Hot Topic: Why sympathy for Bjorn runs deep

'From personal experience I know what it

Bob Warters's picture
Mon, 4 Jul 2005
Hot Topic: Why sympathy for Bjorn runs deep

Thomas Bjorn – tragedy at the 17th hole

Every club golfer will this morning be able to relate to and sympathise with Thomas Bjorn.

Okay he’s got millions in the bank, is a sporting hero in his native Denmark, has won Ryder Cups and 13 events as a professional around the world. But for his game to be stripped naked in front of thousands of spectators and millions on television must be the ultimate embarrassment.

For those who missed it, the Wentworth-based golfer led by four shots going into the final round of the European Open at the K Club near Dublin yesterday and after a shaky start looked to have steadied the ship to hold a narrow lead after 14 holes on the Palmer course.

Two bogeys put him behind clubhouse leader Kenny Ferrie, as he mounted the 17th tee, jutting out like a jetty into the River Liffey, which threads through the course. But he still had chance to recover.

Last year at this event, Bjorn walked off the adjacent Smurfit course complaining that ‘demons’ had scrambled his golfing brain. They seemed to pay a return visit on that 17th tee as he smashed three successive tee shots into the water attempting the 200-yard carry to the fairway.

He found dry land with his fourth effort and eventually signed for a seven over par 11 (including six penalty shots) and an overall 86 - the worst round of his professional career.

I’ve hit shots off that tee (the hole measures 424 yards) and it’s a frightening prospect – even with nothing but a couple of quid side bet at stake. For a seasoned professional in the running for a £400,000 first prize the mental strength to take on such a gaping hazard demands is huge.

That’s why this hole will have immense significance when the Ryder Cup comes to town next year. It may even have a plaque beside it – ‘Tommy’s terror’ – identifying how a Great Dane suddenly became a timid terrier on the tee.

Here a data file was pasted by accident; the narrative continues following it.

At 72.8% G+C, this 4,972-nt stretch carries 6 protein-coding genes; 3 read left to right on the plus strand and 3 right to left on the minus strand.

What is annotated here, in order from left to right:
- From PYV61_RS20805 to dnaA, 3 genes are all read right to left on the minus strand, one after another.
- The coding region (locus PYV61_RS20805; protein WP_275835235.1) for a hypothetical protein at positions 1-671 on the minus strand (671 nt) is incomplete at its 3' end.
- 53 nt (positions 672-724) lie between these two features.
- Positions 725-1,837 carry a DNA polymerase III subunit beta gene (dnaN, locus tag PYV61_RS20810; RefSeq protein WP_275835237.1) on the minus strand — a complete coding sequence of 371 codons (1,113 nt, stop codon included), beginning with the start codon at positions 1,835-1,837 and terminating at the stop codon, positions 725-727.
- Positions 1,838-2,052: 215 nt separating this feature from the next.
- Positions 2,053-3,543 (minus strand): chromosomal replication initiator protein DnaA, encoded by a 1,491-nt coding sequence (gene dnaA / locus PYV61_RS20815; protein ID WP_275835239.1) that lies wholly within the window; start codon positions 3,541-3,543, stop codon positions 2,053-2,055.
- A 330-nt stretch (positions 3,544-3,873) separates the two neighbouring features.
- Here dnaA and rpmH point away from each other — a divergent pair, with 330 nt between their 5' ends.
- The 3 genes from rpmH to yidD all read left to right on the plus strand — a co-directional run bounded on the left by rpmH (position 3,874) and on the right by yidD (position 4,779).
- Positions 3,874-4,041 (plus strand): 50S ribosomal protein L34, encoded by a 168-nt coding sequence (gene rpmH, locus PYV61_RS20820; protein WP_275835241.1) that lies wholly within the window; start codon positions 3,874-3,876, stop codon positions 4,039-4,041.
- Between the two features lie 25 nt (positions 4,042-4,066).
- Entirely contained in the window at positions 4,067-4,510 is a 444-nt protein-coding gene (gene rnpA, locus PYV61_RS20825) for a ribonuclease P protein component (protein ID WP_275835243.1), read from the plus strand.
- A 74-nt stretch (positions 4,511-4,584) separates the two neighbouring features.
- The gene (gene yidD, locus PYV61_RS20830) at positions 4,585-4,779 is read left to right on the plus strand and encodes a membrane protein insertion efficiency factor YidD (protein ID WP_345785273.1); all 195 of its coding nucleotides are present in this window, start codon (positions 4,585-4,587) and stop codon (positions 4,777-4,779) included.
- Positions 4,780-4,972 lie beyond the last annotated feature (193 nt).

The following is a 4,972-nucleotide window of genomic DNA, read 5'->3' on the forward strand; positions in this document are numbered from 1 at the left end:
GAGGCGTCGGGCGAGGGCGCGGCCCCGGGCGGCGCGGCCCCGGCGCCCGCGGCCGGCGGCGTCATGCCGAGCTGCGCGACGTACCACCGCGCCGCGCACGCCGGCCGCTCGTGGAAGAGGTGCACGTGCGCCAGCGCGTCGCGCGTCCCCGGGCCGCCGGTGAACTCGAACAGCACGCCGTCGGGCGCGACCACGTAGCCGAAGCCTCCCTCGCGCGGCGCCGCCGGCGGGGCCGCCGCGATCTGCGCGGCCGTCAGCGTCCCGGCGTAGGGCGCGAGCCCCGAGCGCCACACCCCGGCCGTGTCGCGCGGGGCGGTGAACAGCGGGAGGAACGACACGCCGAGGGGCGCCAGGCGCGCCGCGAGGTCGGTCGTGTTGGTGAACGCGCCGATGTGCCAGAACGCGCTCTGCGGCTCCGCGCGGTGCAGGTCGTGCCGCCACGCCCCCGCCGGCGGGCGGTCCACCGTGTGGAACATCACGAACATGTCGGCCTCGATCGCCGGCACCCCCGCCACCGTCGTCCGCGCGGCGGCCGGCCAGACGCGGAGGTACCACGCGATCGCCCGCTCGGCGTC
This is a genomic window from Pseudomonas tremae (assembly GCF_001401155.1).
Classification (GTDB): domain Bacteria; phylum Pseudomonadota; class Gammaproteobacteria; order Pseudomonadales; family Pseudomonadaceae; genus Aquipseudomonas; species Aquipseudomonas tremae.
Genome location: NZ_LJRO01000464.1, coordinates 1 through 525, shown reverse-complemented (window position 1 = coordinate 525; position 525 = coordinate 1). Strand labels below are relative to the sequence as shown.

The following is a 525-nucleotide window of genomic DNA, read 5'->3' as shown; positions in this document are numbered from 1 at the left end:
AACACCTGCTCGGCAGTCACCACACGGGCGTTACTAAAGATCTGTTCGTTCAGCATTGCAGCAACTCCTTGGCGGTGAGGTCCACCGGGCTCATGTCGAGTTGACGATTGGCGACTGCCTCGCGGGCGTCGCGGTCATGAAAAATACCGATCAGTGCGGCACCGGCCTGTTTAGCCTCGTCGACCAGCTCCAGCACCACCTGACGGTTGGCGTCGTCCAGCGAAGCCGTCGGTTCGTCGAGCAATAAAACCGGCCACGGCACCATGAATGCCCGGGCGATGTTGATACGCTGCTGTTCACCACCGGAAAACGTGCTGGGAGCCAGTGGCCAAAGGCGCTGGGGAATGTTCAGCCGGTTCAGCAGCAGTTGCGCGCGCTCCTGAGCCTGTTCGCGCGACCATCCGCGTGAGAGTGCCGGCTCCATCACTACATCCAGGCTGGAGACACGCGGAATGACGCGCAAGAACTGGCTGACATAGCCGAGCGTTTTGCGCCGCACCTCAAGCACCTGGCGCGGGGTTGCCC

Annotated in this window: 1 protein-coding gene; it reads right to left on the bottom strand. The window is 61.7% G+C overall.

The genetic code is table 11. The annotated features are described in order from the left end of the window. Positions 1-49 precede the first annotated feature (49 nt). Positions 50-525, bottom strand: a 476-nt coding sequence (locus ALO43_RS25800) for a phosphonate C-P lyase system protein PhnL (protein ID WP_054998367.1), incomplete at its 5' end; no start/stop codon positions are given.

Imagine a player, even two up with two to play, faced with such a fearsome prospect of just trying to keep the ball dry.

The 17th at the K Club has suddenly become one of the world’s toughest – ranked alongside the 17th (Road hole) at St Andrews, the 18th at Doral (rated the hardest of the PGA Tour) and the 11th at Royal Troon.

Bjorn was criticised in the television commentary for not having a ‘stock shot’ he could rely on when the going gets tough and you need to hang on.

But from personal experience I know what it’s like when you almost feel like a beginner again. Your natural instincts are in shreds.

It happened to me a few years ago when playing the Nicklaus course at Carden Park. I’d been playing tidily but was intimidated by the length demanded off the tee to get the ball in play.

I started suffering with the yips with my driver. I couldn’t take the club away from the ball in the take-away. The club would ‘get stuck’ as my hands reach shoulder height. I eventually completed the round using only 5-iron and a putter to bunt the ball round the course.

All of us must feel sympathy for Bjorn as so many of us can relate to his misfortunate – to the fear and trepidation of feeling your game drain away from you down a giant golfing plughole.

Many of you must have similar experiences. Exorcise your demons by sharing them on the forum.